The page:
CC Capsule: 1976 Datsun 710 Wagon – A Trusty (And Funky) One

Every once in a while we have to go back to that dwell of styling wonkiness that was Nissan in the ’70s. It’s a story told more than a few times on CC’s pages, and not a particularly happy one. From the goodwill earned during the ’60s with offerings like the 240Z, the 510, and the Datsun Roadster to… an odd-looking and multiplying 1970s lineup that seemed inspired by Mopar products looked through the melting eyes of a Dali painting. That plus some genes from underwater and otherworldly creatures.

These oddly organic Datsun 710s are about as good as one can use to highlight that puzzling period that was 1970s Nissan. Only the 200SX serves as a better example, which had the look of a Japanese Sci-Fi prop sprinkled with Mopar detailing and cross-bred with the stance of a squashed beetle. Not that I’ve anything against it… (That ire is reserved for the F-10, but you all know that by now.)

One can presumably trace the 710’s styling to its original Japanese market name: Violet. Thanks to that flora reference, one can sort of make sense of the car’s detailing and shapes: Many compounded forms, a few even petal-like, all put through a Mopar-fuselage filter. The results may not be necessarily pretty, or exciting, but are certainly memorable. Few things look like a Datsun from the ’70s.

Floral references may sound slightly odd when talking about car styling, but from previous readings about Japanese car designers, their references are usually ethereal. Rather than pinpoint a source for their inspirations, they tend to be more oblique. The stylist of the 240 Z “wanted the feel of a blade”, the 2nd. gen. Mirage was “inspired by the egg”, and the ’01 Lexus SC was styled with the “feel of the French Riviera”.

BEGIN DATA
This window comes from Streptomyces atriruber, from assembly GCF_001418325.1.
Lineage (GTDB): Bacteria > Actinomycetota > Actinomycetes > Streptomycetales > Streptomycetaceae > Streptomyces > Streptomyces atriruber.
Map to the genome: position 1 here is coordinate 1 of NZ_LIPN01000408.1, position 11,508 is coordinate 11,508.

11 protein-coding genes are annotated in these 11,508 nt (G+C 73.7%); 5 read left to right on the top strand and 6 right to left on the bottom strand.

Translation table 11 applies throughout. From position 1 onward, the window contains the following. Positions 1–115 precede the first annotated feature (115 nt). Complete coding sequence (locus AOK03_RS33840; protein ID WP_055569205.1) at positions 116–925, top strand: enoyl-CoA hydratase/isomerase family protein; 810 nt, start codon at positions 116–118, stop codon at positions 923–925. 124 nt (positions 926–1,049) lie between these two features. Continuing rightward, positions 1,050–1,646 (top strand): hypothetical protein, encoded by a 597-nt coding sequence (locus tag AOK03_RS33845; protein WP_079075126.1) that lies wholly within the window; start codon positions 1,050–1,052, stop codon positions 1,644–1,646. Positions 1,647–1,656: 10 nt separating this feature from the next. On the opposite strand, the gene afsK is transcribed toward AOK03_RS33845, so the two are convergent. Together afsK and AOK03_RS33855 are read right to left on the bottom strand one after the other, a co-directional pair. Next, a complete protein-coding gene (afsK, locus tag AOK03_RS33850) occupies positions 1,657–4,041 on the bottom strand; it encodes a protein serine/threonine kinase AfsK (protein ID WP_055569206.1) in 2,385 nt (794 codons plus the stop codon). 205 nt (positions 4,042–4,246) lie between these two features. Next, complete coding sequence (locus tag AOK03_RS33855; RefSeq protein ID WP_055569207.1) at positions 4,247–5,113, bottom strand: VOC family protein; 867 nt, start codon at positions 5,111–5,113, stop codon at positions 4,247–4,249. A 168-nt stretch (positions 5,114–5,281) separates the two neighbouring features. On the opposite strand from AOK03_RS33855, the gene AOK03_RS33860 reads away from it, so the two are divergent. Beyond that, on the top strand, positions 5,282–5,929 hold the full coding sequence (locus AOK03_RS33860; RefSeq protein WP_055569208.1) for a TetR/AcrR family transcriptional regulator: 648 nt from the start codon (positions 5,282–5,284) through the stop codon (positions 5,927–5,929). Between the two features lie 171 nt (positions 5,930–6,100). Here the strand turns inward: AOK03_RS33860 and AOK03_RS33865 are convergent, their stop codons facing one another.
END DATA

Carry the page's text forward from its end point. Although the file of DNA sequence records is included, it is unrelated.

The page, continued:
CC readers now that these 710s have appeared quite a few times on our pages, with Paul and I doing takes on the model (links below). Still, any surviving 710 is worth 5 minutes of CC fame, and this one is in pretty outstanding condition. It was quite a find when I came across it one hot afternoon in Santa Ana, a large city in Western El Salvador.

And this is a US-spec model, not the 160J/140J version sold over here, and curiously, it is not the first US-sourced 710 I have found in this nation. So, where do old 710s go to when they cease to be useful? Central America, apparently.

As often happens with my finds, this one came for sale not long after my shooting it. Ad images show that the interior seems as well preserved as the rest of the car. Not pristine, but quite good. It comes with a 2L engine paired with a 3-speed automatic. And for a local vehicle, that engine is in remarkable condition. Of course, it has the always-missing-in-El-Salvador air filter case. But otherwise, most of the original bits are still there.

I do wonder where the wagon got its JDM fender-mounted mirrors, which were not common here and obviously were not US-spec. In some shots, one can see the vehicle did get a respray at some point; probably the moment it got its current JDM-mirror looks.

I know that styling-wise, these 1970s Datsuns are an acquired taste. But in terms of their service, they were dependable and trustworthy workhorses. Nothing exciting, mind you; even slightly pedestrian. But users in this region learned to love and trust their Datsuns, and the models still have a strong following. I honestly don’t know of any other place with so many 1970s Datsuns still in daily service.

So, I guess I was quite lucky to find this wagon in front of a laundry service by the name of “La Confianza”. Meaning trust, or trustworthy in Spanish. A word that pretty much summarizes the feeling local owners have about these cars to this day.

Related CC reading:

Curbside Classic: 1974 Datsun 710 Wagon – Third Time’s The Charm; Or Not

Curbside Classic: 1975 Datsun 160J SSS (710/Violet) – Peak Fuji-lage.

Road & Track Vintage Review: 1975 Datsun 710 “Nissan Replaces The Late And Lamented 510”